Events in Ukraine have no effect on what Russia does or says, because its propaganda is not based on reality but on pushing Europe’s sensitive buttons.

Timothy Snyder
Timothy Snyder

The true object of Moscow’s policies is not even Ukraine, it is Europe, which finds it hard to accept what the Ukrainian crisis is really about, says Yale University professor Timothy Snyder in an interview to DELFI. The historian has recently dedicated much attention to studying Russia’s aggression in Ukraine, its implications to the West and propaganda methods.

What is your take on the current situation of Urkaine? You have written that, for all Putin’s efforts, Ukraine is growing to be a united state fighting for its independence.

Yes, Ukraine is maturing as a nation. The fundamental problem in Ukrainian society is corruption and the rule of law. And then there is the problem of the looming humanitarian crisis in Luhansk and Donetsk, where the Ukrainian state will have to demonstrate it has some capacity to help the people at least in the territories under the control of the Ukrainian army. So politically things are going remarkably well, but economically country needs an awful lot of help.

What else are we to expect from Russia?


You never know what the future holds. The main thing to remember is that Russia’s Ukraine policy is not really about Ukraine. It’s really about Europe. The attempt to destabilize Ukraine is part of a larger attempt to destabilize Europe.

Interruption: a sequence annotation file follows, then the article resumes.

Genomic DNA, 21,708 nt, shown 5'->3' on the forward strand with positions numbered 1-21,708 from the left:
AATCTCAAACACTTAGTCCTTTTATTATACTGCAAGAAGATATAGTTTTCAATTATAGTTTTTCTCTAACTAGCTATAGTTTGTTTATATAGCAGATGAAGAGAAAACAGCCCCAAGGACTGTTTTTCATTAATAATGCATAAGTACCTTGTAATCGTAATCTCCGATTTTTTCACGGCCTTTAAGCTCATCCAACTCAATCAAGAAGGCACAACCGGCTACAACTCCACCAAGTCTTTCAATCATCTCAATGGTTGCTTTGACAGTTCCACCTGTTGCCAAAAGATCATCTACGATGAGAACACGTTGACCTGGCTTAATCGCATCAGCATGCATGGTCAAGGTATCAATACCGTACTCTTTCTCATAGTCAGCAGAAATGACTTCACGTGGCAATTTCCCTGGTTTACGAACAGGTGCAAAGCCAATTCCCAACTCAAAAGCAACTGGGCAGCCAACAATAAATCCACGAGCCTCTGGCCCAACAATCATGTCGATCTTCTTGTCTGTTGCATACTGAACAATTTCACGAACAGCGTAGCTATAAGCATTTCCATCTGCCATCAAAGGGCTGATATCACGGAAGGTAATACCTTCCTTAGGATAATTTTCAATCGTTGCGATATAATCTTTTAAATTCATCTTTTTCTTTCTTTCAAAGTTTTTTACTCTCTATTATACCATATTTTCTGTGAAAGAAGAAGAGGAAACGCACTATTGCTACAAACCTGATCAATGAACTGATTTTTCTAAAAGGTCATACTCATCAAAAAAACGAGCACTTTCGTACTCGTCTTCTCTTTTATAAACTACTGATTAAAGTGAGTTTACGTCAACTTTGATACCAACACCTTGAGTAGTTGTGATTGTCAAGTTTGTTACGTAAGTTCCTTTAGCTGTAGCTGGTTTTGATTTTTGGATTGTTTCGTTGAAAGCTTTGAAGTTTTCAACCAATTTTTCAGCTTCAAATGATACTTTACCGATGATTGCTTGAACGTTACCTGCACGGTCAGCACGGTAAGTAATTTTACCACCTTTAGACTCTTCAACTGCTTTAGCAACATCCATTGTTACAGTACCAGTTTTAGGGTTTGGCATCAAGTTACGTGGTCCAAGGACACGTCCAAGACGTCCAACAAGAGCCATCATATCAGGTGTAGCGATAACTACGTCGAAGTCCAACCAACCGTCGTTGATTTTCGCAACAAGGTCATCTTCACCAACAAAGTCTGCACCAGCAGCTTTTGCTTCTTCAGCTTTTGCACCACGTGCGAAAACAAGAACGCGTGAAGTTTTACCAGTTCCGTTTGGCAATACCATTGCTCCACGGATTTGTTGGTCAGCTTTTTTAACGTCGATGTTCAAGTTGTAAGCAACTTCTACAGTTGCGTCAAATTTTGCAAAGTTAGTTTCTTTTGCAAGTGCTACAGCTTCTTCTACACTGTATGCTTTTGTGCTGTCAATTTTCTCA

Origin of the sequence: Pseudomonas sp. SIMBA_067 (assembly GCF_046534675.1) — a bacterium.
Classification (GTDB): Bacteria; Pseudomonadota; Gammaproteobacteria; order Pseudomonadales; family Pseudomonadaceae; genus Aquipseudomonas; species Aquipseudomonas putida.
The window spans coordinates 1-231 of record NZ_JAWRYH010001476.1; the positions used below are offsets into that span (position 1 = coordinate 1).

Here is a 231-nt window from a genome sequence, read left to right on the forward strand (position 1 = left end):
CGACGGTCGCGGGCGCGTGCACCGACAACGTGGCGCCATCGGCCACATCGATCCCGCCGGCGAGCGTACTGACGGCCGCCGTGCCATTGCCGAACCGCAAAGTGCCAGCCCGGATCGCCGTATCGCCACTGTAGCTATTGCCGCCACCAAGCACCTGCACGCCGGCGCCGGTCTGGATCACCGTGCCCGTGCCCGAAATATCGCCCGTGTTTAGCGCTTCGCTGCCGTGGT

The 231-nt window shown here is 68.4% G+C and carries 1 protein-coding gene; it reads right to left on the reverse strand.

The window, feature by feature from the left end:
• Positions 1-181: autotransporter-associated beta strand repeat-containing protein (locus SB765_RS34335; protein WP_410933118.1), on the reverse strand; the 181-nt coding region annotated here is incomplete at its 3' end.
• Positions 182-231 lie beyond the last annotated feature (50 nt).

We can’t expect that Russia’s policy will change because of the ceasefire in Ukraine or because of elections in Ukraine. Nothing in Ukraine will change Russia’s policy. I think the only thing that will change Russia’s policy towards Ukraine is a fundamental reorientation of Russian foreign policy towards the European Union from negative back into positive. And until that happens, we could expect more of the same.

Russia is also waging a massive propaganda war. Which parts of its propaganda work and which don’t?

It’s best to think of Russian propaganda as political marketing campaign, where you are totally unconcerned with the truth and with the consequences of the lies you are telling and you are concerned with constituencies.

The two most effective Russian propaganda lines were, first, that in Ukraine all of the Ukrainian revolutionaries where fascists. That was nonsense, of course, and had no basis in reality, but it distracted the press, especially the German press, for several months. And they still keep that up in the minor key.